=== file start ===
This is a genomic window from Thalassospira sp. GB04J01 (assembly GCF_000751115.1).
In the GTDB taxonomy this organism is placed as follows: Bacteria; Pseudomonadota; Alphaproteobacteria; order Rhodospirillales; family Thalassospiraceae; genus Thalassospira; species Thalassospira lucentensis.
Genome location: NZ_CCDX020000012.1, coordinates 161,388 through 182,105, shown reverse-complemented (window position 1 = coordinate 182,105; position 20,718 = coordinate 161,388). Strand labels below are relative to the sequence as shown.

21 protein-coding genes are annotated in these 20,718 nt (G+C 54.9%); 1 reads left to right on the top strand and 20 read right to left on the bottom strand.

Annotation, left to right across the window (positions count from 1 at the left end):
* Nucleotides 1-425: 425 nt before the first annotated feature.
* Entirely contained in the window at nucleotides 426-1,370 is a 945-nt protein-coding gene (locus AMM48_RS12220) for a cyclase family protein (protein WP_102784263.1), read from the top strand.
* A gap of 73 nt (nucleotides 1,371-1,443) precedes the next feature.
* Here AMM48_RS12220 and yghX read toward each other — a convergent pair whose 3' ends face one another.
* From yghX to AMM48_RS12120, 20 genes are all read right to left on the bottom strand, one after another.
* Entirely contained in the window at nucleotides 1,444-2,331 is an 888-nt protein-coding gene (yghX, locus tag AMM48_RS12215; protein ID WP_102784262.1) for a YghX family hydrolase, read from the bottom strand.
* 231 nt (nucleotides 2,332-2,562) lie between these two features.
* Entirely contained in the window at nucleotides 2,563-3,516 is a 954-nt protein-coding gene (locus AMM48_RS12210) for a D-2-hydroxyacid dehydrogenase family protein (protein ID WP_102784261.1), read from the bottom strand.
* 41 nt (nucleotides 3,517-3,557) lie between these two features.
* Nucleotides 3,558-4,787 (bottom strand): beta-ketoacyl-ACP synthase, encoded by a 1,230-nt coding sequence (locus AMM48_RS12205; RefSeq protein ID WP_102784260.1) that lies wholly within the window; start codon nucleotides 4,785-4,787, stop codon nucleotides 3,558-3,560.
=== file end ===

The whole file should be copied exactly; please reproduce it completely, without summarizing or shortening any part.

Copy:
This is a genomic window from Thalassospira sp. GB04J01 (assembly GCF_000751115.1).
In the GTDB taxonomy this organism is placed as follows: Bacteria; Pseudomonadota; Alphaproteobacteria; order Rhodospirillales; family Thalassospiraceae; genus Thalassospira; species Thalassospira lucentensis.
Genome location: NZ_CCDX020000012.1, coordinates 161,388 through 182,105, shown reverse-complemented (window position 1 = coordinate 182,105; position 20,718 = coordinate 161,388). Strand labels below are relative to the sequence as shown.

21 protein-coding genes are annotated in these 20,718 nt (G+C 54.9%); 1 reads left to right on the top strand and 20 read right to left on the bottom strand.

Annotation, left to right across the window (positions count from 1 at the left end):
* Nucleotides 1-425: 425 nt before the first annotated feature.
* Entirely contained in the window at nucleotides 426-1,370 is a 945-nt protein-coding gene (locus AMM48_RS12220) for a cyclase family protein (protein WP_102784263.1), read from the top strand.
* A gap of 73 nt (nucleotides 1,371-1,443) precedes the next feature.
* Here AMM48_RS12220 and yghX read toward each other — a convergent pair whose 3' ends face one another.
* From yghX to AMM48_RS12120, 20 genes are all read right to left on the bottom strand, one after another.
* Entirely contained in the window at nucleotides 1,444-2,331 is an 888-nt protein-coding gene (yghX, locus tag AMM48_RS12215; protein ID WP_102784262.1) for a YghX family hydrolase, read from the bottom strand.
* 231 nt (nucleotides 2,332-2,562) lie between these two features.
* Entirely contained in the window at nucleotides 2,563-3,516 is a 954-nt protein-coding gene (locus AMM48_RS12210) for a D-2-hydroxyacid dehydrogenase family protein (protein ID WP_102784261.1), read from the bottom strand.
* 41 nt (nucleotides 3,517-3,557) lie between these two features.
* Nucleotides 3,558-4,787 (bottom strand): beta-ketoacyl-ACP synthase, encoded by a 1,230-nt coding sequence (locus AMM48_RS12205; RefSeq protein ID WP_102784260.1) that lies wholly within the window; start codon nucleotides 4,785-4,787, stop codon nucleotides 3,558-3,560.